Chinese artist Ai Weiwei (艾未未) said yesterday that he had set up four live webcams in his home in a symbolic reference to the 24-hour police surveillance he has been subjected to since his detention a year ago.
Ai — whose activism has made him a long-standing thorn in the side of Chinese authorities — disappeared into custody on April 3 last year as police rounded up dissidents amid online calls for Arab-style protests in China.
He was eventually released in June, but was given a one-year probation during which he cannot leave Beijing and he has been subjected to constant police surveillance.
“In my life, there is so much surveillance and monitoring — my phone, my computer ... Our office has been searched, I have been searched, every day I am being followed, there are surveillance cameras in front of my house,” he said. “So I was wondering, why don’t I put some [cameras] in there so people can see all my activities. I can do that and I hope the other party [authorities] can also show some transparency.”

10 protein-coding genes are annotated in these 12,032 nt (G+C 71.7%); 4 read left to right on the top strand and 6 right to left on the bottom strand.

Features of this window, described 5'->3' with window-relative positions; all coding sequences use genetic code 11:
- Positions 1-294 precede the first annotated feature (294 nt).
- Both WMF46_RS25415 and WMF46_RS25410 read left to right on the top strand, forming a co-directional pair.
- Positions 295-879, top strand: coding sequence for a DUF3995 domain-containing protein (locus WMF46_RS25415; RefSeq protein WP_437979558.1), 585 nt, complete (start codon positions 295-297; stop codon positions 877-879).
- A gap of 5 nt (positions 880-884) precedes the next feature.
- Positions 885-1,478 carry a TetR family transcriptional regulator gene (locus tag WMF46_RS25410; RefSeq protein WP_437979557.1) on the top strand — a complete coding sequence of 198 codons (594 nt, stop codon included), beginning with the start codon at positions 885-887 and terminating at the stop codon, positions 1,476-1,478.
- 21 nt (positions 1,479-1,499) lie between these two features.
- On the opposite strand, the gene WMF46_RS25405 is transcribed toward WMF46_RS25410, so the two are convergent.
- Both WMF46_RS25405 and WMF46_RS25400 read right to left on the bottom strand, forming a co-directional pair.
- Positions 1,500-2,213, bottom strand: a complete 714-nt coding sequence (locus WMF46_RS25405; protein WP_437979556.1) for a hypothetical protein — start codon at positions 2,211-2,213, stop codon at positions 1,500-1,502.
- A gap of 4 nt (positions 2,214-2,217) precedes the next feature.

When he was released, Ai was charged with tax evasion linked to Fake Cultural Development Ltd — a firm founded by Ai, but owned by his wife.
He has denied the charge and insists it is an attempt to silence his activism.
“Until now, there have been no clear answers as to why they put me in this kind of situation,” he said.
The webcams project includes a camera set up over his bed and one at his desk, and it can be accessed on weiweicam.com.
Ai’s one-year probation is expected to end on June 22.
“[On that day,] I’m supposed to be a free man, unless they accuse me again and put me in jail. Otherwise, I should be free, but I don’t know, it’s never really clear,” he said.